Thomas Nelson, 2011
One of my all-time favorite characters would be highly insulted if you called him human: Tim Downs' bug man, Nick Polchak. Nick is a forensic entomologist, which means he studies bugs on dead people. He finds bugs far more fascinating--and definitely more reliable--than the human species from which he likes to keep his distance.
But in Downs' latest, Nick of Time, things change. You see, Nick is engaged to be married (to another wonderfully quirky character, Alena) and his wedding is coming up within a week. Yet, even with his impending nuptials, Nick decides to attend an out-of-town meeting leaving Alena behind to finalize wedding plans.
The problem is, when he arrives at the meeting, his good friend, who would never miss the meeting, isn't there. Naturally, Nick has to go look for him. And finds him dead.
Now Nick completely disregards the fact that he's supposed to get married on Saturday and strikes out to find his friend's murderer. Add to that, Alena begins her own investigation as she searches for Nick, and you've got a page-turning mystery.
In Nick of Time, Polchak's sarcastic wit is back in full force. His dialogue is rife with tactless honesty and he says things that many of us probably want to say but are too nice. Even in the middle of a murder mystery I find myself chuckling out loud.
My one complaint about Downs' writing is that the dialogue sounds the same no matter who is speaking and each of his characters seem to have the same sardonic wit. If Downs could make his characters' voices unique and give them a disparate personality, his writing would greatly improve. But, I'm willing to forgive this one flaw since I enjoy Nick Polchak so much.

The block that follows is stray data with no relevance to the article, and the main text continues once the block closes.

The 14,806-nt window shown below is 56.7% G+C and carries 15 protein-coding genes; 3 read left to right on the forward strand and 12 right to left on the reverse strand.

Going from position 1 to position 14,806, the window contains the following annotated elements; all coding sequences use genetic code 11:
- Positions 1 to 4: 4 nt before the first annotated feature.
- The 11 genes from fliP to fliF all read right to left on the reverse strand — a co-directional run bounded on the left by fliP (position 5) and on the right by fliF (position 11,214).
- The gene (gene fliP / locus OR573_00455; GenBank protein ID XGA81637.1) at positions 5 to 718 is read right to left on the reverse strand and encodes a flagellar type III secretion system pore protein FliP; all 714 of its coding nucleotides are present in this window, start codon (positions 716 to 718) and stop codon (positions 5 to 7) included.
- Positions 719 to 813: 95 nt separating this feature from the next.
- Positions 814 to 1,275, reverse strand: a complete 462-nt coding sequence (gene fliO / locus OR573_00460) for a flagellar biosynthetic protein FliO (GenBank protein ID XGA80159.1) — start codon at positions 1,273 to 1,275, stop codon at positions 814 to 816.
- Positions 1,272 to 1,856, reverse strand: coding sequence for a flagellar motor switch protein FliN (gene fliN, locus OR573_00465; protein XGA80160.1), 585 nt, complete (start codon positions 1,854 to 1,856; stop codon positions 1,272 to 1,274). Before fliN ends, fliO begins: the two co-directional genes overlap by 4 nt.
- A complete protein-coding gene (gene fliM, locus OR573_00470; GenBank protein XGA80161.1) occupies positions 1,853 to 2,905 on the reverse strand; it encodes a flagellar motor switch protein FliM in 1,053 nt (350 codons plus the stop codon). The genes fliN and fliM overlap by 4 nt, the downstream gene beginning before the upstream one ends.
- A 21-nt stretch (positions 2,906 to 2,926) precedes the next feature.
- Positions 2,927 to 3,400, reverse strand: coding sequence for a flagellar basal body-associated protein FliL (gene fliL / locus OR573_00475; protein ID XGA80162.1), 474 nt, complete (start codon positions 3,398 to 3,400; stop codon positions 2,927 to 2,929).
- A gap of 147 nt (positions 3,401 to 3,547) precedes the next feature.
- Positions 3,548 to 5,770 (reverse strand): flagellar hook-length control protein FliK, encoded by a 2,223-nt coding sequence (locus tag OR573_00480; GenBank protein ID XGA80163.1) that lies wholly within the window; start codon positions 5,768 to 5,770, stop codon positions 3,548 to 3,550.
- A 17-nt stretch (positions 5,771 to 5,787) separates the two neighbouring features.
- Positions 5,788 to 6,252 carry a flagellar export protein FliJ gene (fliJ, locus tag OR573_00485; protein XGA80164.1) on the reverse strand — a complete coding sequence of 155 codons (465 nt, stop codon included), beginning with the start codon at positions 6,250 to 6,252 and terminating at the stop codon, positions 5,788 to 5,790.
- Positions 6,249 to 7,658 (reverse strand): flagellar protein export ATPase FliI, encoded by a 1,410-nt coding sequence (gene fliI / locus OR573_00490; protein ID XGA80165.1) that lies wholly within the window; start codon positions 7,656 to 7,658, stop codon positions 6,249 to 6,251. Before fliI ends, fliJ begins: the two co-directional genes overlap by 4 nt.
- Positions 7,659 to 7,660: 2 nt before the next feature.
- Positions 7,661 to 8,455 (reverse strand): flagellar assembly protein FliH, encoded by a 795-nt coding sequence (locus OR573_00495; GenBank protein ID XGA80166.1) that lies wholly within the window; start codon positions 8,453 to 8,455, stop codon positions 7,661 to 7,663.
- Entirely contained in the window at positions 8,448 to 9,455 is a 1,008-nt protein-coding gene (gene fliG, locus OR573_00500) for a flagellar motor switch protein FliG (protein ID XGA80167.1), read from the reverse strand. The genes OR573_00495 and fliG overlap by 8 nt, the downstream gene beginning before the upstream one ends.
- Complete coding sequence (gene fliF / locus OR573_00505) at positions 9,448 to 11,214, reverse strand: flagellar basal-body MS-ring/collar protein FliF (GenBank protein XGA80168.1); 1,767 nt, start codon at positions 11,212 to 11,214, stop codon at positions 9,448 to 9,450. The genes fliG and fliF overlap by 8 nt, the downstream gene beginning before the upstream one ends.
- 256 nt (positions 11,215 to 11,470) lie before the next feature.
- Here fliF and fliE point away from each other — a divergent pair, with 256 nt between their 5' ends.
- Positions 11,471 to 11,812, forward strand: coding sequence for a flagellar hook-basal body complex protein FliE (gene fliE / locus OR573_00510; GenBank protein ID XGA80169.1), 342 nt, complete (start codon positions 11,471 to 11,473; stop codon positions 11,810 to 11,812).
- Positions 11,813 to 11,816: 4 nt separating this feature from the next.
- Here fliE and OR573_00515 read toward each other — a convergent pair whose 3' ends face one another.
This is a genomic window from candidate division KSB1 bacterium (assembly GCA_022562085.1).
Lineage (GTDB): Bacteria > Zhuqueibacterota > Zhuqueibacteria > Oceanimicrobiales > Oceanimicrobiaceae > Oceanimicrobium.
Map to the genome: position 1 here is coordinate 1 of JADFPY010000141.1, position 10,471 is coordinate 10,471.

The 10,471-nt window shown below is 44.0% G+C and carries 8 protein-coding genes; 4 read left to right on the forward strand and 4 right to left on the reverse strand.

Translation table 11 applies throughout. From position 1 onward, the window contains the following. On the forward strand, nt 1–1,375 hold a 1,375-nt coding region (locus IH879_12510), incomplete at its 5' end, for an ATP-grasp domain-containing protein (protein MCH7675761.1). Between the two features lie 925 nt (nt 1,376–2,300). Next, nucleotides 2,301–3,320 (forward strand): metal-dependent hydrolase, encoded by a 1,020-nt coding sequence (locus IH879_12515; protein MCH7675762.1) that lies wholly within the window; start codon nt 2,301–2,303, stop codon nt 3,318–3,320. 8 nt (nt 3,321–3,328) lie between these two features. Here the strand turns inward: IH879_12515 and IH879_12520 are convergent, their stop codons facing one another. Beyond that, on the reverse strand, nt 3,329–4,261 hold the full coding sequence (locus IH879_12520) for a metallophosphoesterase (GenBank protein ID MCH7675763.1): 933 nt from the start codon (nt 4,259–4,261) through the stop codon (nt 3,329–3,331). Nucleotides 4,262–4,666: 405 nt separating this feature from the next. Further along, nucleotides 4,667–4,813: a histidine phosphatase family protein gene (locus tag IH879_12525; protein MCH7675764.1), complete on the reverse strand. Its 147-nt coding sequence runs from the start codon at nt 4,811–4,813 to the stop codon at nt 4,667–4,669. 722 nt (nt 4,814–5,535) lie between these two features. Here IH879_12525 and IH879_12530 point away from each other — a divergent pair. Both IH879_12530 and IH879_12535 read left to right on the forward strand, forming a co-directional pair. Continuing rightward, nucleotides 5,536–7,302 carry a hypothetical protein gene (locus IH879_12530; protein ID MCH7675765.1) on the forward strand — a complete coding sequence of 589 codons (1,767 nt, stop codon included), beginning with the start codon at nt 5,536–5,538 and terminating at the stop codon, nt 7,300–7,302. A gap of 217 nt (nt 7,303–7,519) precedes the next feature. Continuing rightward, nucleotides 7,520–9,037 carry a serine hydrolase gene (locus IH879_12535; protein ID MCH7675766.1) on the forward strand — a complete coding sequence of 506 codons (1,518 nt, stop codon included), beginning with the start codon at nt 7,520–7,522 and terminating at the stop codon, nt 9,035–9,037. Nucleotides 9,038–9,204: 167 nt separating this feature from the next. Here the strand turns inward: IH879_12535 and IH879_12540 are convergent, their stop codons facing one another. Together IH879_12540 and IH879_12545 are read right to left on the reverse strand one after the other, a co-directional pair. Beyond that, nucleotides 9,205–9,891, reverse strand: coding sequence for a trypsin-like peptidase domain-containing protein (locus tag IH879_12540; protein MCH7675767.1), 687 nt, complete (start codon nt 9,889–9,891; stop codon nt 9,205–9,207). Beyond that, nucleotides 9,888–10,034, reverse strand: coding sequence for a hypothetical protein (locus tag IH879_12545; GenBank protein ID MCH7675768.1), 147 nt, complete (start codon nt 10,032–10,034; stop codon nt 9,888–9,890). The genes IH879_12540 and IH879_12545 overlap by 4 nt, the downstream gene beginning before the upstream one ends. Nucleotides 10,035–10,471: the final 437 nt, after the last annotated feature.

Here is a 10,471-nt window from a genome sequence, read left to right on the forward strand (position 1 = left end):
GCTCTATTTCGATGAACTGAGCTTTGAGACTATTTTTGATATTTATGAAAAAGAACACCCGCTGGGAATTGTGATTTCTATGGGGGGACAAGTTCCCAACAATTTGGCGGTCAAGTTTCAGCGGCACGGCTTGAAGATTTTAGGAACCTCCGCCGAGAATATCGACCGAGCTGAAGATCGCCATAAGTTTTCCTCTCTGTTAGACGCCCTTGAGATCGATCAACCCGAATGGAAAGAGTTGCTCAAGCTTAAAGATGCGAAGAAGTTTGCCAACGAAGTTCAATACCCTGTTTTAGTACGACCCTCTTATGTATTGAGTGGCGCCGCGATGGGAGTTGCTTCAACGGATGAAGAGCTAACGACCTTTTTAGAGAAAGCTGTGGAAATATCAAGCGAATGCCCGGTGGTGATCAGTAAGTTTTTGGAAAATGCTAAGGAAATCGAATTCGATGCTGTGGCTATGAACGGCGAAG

What I really liked in this book was seeing Nick "evolve" into a human. In a "lightbulb" moment, Nick finally realizes who is is ... and what he is not ...
And what is truly important in life.
The question is, does he realize that in the Nick of Time, or he is too late?
Tim Downs is a Phi Beta Kappa graduate of Indiana University. After graduation in 1976 he created a comic strip, Downstown, which was syndicated by Universal Press Syndicate until 1986. His cartooning has appeared in more than a hundred major newspapers worldwide. His first book, a work of non-fiction, was awarded the Gold Medallion Award in 2000, and his third novel, PlagueMaker, was awarded the Christy Award for best CBA suspense novel of 2007. Tim lives in Cary, North Carolina, with his wife Joy.
Learn more about Tim Downs at http://www.timdowns.net/